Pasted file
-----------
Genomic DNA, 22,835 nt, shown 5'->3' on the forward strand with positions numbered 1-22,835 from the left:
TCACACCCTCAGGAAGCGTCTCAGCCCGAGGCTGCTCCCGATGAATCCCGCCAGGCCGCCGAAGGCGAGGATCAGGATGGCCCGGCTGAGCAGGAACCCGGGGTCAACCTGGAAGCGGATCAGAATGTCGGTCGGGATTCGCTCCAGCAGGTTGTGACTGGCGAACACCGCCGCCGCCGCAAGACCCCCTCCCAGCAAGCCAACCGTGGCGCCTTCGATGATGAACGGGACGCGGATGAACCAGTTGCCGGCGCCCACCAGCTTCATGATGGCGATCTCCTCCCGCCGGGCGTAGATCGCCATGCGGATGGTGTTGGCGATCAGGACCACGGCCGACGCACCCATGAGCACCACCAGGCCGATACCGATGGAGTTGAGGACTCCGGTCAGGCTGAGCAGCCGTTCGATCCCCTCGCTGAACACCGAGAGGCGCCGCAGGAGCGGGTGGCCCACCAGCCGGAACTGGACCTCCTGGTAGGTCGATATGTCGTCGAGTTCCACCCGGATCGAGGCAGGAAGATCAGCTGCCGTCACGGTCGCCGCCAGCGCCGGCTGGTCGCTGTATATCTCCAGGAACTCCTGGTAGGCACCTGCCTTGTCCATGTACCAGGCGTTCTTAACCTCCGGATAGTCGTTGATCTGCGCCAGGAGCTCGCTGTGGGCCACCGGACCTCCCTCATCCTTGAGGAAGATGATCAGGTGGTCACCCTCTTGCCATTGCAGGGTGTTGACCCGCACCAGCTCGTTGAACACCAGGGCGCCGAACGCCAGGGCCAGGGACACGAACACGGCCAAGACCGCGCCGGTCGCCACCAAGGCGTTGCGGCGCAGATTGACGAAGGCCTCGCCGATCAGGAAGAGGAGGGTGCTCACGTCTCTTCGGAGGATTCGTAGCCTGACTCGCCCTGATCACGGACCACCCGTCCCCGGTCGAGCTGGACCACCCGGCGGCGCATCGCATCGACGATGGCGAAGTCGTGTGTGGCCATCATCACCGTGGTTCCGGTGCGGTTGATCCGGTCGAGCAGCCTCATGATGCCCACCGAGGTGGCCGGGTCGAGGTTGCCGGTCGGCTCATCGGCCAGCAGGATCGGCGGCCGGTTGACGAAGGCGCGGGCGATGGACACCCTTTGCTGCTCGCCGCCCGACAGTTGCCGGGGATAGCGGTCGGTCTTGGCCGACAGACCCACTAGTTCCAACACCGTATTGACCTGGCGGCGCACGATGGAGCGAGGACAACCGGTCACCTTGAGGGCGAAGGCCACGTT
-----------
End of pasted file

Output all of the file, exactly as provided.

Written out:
Genomic DNA, 22,835 nt, shown 5'->3' on the forward strand with positions numbered 1-22,835 from the left:
TCACACCCTCAGGAAGCGTCTCAGCCCGAGGCTGCTCCCGATGAATCCCGCCAGGCCGCCGAAGGCGAGGATCAGGATGGCCCGGCTGAGCAGGAACCCGGGGTCAACCTGGAAGCGGATCAGAATGTCGGTCGGGATTCGCTCCAGCAGGTTGTGACTGGCGAACACCGCCGCCGCCGCAAGACCCCCTCCCAGCAAGCCAACCGTGGCGCCTTCGATGATGAACGGGACGCGGATGAACCAGTTGCCGGCGCCCACCAGCTTCATGATGGCGATCTCCTCCCGCCGGGCGTAGATCGCCATGCGGATGGTGTTGGCGATCAGGACCACGGCCGACGCACCCATGAGCACCACCAGGCCGATACCGATGGAGTTGAGGACTCCGGTCAGGCTGAGCAGCCGTTCGATCCCCTCGCTGAACACCGAGAGGCGCCGCAGGAGCGGGTGGCCCACCAGCCGGAACTGGACCTCCTGGTAGGTCGATATGTCGTCGAGTTCCACCCGGATCGAGGCAGGAAGATCAGCTGCCGTCACGGTCGCCGCCAGCGCCGGCTGGTCGCTGTATATCTCCAGGAACTCCTGGTAGGCACCTGCCTTGTCCATGTACCAGGCGTTCTTAACCTCCGGATAGTCGTTGATCTGCGCCAGGAGCTCGCTGTGGGCCACCGGACCTCCCTCATCCTTGAGGAAGATGATCAGGTGGTCACCCTCTTGCCATTGCAGGGTGTTGACCCGCACCAGCTCGTTGAACACCAGGGCGCCGAACGCCAGGGCCAGGGACACGAACACGGCCAAGACCGCGCCGGTCGCCACCAAGGCGTTGCGGCGCAGATTGACGAAGGCCTCGCCGATCAGGAAGAGGAGGGTGCTCACGTCTCTTCGGAGGATTCGTAGCCTGACTCGCCCTGATCACGGACCACCCGTCCCCGGTCGAGCTGGACCACCCGGCGGCGCATCGCATCGACGATGGCGAAGTCGTGTGTGGCCATCATCACCGTGGTTCCGGTGCGGTTGATCCGGTCGAGCAGCCTCATGATGCCCACCGAGGTGGCCGGGTCGAGGTTGCCGGTCGGCTCATCGGCCAGCAGGATCGGCGGCCGGTTGACGAAGGCGCGGGCGATGGACACCCTTTGCTGCTCGCCGCCCGACAGTTGCCGGGGATAGCGGTCGGTCTTGGCCGACAGACCCACTAGTTCCAACACCGTATTGACCTGGCGGCGCACGATGGAGCGAGGACAACCGGTCACCTTGAGGGCGAAGGCCACGTT